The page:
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Sydney (Ourselves)
September 14 - 17, 2018

booked.net

"Can you believe we finally made it to our seventh continent?" I asked Traci as we stepped off the airplane in Sydney, Australia. She glanced back at me and managed to crack a smile. It had been the longest travel time we had ever done - a nearly 6-hour flight from Washington Dulles Airport to Los Angeles International Airport at which we waited an hour to board our 15-hour flight across the Pacific to Sydney International Airport. Hopefully, these flights have allowed us to accumulate enough miles on American Airlines to take advantage of some meaningful perks. The interesting thing about the flights is that because of the time zones and because we crossed the International Date Line, it was September 12th when we departed Washington Dulles but the date we landed in Sydney was September 14th. As for the time zone difference, Sydney was 14 hours ahead of east coast U.S. time during our visit.

The lines through immigration and customs were long but were moving. This was my first time using the facial recognition technology in which you insert your passport and then the machine compares your face to your passport picture before letting you proceed. Before long we were on our way to tackle the usual adventures of arriving in a new city for the first time - obtaining the local currency, figuring out how to get to our hotel, etc...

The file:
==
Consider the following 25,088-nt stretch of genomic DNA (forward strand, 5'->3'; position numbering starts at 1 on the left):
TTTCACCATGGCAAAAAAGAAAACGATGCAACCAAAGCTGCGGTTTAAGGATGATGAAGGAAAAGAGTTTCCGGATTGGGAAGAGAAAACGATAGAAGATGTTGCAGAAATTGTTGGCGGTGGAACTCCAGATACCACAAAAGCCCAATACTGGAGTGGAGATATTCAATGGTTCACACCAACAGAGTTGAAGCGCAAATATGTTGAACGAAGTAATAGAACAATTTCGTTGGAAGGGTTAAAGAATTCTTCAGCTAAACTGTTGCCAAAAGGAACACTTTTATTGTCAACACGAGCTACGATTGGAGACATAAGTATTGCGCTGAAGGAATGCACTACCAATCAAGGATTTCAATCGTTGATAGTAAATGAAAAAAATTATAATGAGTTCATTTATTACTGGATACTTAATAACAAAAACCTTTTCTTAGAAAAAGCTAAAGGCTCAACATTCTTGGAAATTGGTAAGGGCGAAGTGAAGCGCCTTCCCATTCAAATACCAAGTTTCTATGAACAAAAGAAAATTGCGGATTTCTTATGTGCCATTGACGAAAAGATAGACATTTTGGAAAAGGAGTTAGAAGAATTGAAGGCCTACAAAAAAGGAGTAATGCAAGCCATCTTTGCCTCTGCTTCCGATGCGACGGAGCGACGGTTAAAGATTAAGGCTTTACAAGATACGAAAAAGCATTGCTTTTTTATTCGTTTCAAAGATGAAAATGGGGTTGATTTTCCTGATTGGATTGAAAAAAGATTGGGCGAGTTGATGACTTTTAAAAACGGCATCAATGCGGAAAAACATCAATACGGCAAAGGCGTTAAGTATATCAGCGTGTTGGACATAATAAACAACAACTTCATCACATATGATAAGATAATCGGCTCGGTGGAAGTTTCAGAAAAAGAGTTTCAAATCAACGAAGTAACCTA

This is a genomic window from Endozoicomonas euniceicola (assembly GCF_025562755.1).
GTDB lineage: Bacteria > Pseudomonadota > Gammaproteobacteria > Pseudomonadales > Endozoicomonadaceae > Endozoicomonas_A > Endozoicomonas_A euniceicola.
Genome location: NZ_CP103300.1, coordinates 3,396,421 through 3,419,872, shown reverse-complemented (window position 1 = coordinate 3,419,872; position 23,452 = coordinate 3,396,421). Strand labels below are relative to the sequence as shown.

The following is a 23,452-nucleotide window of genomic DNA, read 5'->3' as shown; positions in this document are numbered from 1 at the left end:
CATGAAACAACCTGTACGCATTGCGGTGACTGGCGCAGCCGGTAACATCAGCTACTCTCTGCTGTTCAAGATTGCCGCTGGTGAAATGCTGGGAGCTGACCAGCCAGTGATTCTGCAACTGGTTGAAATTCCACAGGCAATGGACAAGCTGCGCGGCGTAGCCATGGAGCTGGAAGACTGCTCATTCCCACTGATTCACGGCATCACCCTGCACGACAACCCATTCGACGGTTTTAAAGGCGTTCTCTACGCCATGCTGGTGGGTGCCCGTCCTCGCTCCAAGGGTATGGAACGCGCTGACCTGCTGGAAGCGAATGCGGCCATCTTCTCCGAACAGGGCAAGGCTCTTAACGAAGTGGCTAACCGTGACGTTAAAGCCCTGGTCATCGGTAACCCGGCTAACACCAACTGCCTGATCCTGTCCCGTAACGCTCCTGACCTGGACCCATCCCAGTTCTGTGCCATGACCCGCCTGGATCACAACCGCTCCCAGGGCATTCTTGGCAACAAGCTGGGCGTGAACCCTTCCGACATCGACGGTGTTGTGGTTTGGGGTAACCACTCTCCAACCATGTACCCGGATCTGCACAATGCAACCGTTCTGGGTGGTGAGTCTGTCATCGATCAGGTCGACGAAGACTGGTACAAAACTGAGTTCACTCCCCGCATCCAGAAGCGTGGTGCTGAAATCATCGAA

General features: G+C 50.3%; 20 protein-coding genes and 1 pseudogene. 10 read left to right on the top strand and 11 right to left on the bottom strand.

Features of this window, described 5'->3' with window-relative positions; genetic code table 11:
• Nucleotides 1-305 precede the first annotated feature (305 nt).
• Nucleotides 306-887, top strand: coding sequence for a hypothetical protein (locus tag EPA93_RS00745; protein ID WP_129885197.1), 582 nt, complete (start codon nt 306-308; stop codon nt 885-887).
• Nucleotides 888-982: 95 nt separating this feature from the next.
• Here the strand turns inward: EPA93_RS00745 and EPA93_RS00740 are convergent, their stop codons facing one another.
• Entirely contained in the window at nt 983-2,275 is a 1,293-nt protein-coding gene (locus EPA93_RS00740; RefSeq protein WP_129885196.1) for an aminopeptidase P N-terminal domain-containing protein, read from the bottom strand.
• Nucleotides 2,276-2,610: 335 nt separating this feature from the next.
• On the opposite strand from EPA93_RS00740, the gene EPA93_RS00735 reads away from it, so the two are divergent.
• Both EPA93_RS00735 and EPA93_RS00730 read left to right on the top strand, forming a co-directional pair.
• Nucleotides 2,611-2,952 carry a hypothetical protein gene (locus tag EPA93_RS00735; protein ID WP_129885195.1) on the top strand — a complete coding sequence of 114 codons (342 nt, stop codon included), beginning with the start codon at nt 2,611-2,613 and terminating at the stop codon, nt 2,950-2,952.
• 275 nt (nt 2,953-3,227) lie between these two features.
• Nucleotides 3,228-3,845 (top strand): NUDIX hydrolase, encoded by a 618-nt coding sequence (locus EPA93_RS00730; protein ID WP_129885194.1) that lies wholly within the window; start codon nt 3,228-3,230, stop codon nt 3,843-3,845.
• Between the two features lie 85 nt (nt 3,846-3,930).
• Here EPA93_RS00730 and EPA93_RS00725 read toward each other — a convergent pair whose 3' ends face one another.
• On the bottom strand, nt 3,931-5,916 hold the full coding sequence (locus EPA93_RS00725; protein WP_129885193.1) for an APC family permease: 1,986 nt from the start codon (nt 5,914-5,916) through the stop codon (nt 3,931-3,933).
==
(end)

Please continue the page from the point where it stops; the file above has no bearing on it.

Since the first few days of our Australia trip were on our own (meaning not part of the itinerary our travel agent created for us), I had done online research to figure out how to get to our hotel in Sydney from the airport. It turns out there is a train called the AirportLink that has a stop at Circular Quay (pronounced Circular Key) which was only two blocks from our hotel. But first, we needed to get Opal cards. You use kiosks at metro stations and other places around the city to add funds to the card so that you can pay for your ride on public transportation (trains, buses, water ferries). I got one for Traci and one for me from a booth in the airport. I also hit up an ATM machine to get some Australian dollars. One AUD was approximately equal to 0.71 USD at the time.

ready for adventure in Sydney after 21 hours of flights